Third, we have considered sua sponte whether we lack jurisdiction on account of section 6512(b)(4). Although neither party claims that we lack jurisdiction under that section, jurisdiction is fundamental and must be considered by the Court in the first instance whenever our jurisdiction is subject to reasonable doubt. See, e.g., Stewart v. Commissioner, 127 T.C. 109, 112 (2006); Urbano v. Commissioner, 122 T.C. 384, 389 (2004). Pursuant to section 6512(b)(4), the Court lacks jurisdiction in a deficiency case such as this to review a credit made by the Commissioner under section 6402(a).9
See also Ryals v. Commissioner, 127 T.C. 178, 182 (2006); Savage v. Commissioner, 112 T.C. 46 (1999). Section 6512(b)(4) does not apply to this case because we do not find in the limited record before us that respondent, in most recently recharacterizing the disputed funds as the payment of income tax rather than estate tax, was crediting an overpayment pursuant to section 6402.10
Nor does section 6512(b)(4) deprive the Court of jurisdiction in essence to review the reversal of the overpayment credit made by respondent in the first place; i.e.
, respondent had credited to the estate's estate tax the disputed funds shown in respondent's records as an overpayment of decedent's 2000 Federal income tax. Section 6512(b)(4) applies to a "credit or reduction made by the Secretary under section 6402" and the "reversal" at hand was not made by the Commissioner under section 6402.
As to the substantive issue at hand, respondent argues that his current treatment of the disputed funds as a payment of decedent's 2000 income tax carries out the estate's intent in tendering those funds to him in the first place. We disagree. The expressed intent of the estate was that respondent treat the funds as a payment of decedent's 2000 income tax upon receipt of the funds. Respondent carried out that intent when he initially recorded the funds as a payment of decedent's 2000 income tax. Respondent asserts that he "twice failed to credit the decedent's income tax payment in a manner consistent with * * * [the estate's] designation" and that the estate now wants to redesignate the funds as estate tax. We disagree on both counts. Consistent with the estate's designation of the disputed funds as income tax, respondent recorded those funds upon their receipt as an income tax payment made by decedent for 2000. Only after that recording did respondent credit the estate's estate tax with the amount shown in respondent's records as an overpayment of 2000 income tax. See United States v. Ryan, 64 F.3d 1516, 1523-1524 (11th Cir. 1995). Nor is the estate now asking for a redesignation of the disputed funds. The estate simply asks that it get credit for all payments that it made as to its estate tax, whether the payments were made directly by the estate or indirectly through any overpayment that respondent credited to its estate tax.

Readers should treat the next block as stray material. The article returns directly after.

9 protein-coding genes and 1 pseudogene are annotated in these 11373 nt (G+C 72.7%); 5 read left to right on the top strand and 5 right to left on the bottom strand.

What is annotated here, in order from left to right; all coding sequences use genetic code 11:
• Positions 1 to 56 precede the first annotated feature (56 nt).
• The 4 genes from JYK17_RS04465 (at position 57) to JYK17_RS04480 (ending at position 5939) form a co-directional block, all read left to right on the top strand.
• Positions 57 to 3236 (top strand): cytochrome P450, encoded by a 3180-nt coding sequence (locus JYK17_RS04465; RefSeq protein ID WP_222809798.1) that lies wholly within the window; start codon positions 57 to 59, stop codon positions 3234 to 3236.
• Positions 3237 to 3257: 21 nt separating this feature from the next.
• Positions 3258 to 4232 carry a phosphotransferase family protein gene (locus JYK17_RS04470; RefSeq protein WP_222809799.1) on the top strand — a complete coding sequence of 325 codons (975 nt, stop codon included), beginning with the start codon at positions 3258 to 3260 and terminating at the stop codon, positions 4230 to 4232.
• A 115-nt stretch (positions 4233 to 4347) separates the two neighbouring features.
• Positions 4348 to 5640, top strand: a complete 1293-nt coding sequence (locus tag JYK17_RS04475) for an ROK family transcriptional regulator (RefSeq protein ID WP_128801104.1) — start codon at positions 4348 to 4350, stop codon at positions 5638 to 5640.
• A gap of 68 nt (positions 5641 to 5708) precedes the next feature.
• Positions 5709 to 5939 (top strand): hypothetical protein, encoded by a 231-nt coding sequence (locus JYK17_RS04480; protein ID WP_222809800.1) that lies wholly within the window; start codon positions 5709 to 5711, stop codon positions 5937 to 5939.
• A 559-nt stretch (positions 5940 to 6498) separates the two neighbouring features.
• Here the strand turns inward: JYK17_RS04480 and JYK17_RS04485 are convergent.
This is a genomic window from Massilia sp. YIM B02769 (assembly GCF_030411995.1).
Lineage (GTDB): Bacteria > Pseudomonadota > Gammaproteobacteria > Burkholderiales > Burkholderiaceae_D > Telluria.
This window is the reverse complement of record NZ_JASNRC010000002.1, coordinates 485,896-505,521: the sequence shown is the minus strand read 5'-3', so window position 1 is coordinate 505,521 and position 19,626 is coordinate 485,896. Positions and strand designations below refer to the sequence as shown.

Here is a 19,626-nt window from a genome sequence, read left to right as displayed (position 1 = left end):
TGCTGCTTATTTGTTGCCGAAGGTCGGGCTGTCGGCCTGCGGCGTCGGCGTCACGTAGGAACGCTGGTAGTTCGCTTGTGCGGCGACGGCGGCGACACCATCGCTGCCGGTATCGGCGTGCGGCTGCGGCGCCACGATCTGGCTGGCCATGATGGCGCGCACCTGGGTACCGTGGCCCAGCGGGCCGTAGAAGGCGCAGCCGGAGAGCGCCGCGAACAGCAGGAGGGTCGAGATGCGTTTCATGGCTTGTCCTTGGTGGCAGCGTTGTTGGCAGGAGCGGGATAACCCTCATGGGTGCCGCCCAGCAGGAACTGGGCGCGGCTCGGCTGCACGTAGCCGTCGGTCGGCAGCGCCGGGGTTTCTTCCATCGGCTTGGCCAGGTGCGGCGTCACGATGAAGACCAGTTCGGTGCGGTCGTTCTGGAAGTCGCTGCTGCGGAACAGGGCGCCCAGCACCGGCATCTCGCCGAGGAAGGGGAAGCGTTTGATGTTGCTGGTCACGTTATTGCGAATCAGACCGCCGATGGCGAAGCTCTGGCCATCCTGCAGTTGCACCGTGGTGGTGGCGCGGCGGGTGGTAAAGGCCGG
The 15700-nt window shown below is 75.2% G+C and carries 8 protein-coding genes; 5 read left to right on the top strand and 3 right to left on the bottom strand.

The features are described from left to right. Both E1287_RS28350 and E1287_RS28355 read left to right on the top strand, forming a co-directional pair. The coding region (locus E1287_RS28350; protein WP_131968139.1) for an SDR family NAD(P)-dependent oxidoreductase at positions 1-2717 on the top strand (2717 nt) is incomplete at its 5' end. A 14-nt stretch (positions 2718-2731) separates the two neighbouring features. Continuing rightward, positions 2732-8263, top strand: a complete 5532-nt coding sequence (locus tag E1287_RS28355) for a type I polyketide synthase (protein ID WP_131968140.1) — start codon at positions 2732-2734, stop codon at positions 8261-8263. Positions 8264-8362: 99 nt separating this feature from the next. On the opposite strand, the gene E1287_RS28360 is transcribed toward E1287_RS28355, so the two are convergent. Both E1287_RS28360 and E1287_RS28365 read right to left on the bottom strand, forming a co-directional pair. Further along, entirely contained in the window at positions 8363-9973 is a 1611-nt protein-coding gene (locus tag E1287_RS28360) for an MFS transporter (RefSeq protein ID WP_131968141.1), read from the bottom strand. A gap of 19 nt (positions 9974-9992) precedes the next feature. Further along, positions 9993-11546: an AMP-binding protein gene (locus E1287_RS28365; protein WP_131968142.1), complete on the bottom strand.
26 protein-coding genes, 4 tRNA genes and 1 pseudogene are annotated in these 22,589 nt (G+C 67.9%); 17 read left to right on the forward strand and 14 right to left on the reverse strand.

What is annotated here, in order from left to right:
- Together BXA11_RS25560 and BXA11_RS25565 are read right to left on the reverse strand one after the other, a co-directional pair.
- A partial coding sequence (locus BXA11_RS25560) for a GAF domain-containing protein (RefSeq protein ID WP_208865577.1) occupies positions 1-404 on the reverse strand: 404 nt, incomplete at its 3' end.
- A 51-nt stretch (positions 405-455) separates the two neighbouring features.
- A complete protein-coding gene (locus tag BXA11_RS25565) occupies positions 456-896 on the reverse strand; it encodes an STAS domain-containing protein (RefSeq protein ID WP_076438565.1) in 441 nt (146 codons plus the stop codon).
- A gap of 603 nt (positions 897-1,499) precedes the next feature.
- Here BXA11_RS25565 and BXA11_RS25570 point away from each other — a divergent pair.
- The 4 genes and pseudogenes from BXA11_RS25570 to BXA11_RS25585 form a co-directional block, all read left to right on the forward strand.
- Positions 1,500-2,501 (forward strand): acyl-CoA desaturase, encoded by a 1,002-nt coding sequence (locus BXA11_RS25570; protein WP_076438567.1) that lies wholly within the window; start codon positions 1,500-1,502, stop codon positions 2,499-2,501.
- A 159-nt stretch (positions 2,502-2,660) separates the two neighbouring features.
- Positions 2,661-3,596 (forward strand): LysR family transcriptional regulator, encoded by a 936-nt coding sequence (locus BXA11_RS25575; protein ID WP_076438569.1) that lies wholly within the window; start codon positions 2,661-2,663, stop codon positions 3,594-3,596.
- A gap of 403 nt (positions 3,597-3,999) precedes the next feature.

In his posttrial brief, respondent discusses Lewis v. Reynolds, 284 U.S. 281 (1932), and its progeny, including Bachner v. Commissioner, 109 T.C. 125 (1997), affd. without published opinion 172 F.3d 859 (3d Cir. 1998). As noted by the Court in Bachner, the principles of Lewis v. Reynolds, supra, require that a taxpayer's claim for refund be reduced by the amount of the correct tax liability for the taxable year, regardless of the fact that the Commissioner can no longer assess a deficiency for the taxable year. See Bachner v. Commissioner, supra at 130. Respondent observes that his records currently list the disputed funds as a payment of decedent's 2000 Federal income tax and asserts that the estate is precluded by the referenced principles from now applying any of the funds to the estate's estate tax as a refund for lack of an income tax overpayment for 2000. Respondent's observation and assertion are misplaced. Contrary to respondent's desired current characterization of the disputed funds as a payment of decedent's 2000 Federal income tax, we find and conclude as discussed above that the disputed funds currently represent a payment of the estate's Federal estate tax. Thus, as also discussed above, the question of whether decedent may or may not have overpaid his 2000 Federal income tax (and any related application of the principles of Lewis v. Reynolds, supra), is not before us.
Nor are our finding and conclusion altered by the fact that respondent's records currently list the disputed funds as a payment of decedent's 2000 Federal income tax. Respondent unilaterally changed his records to reflect as much after the expiration of the 3-year period of limitations for assessment as to decedent's 2000 Federal income tax. Given the timing of that change, i.e.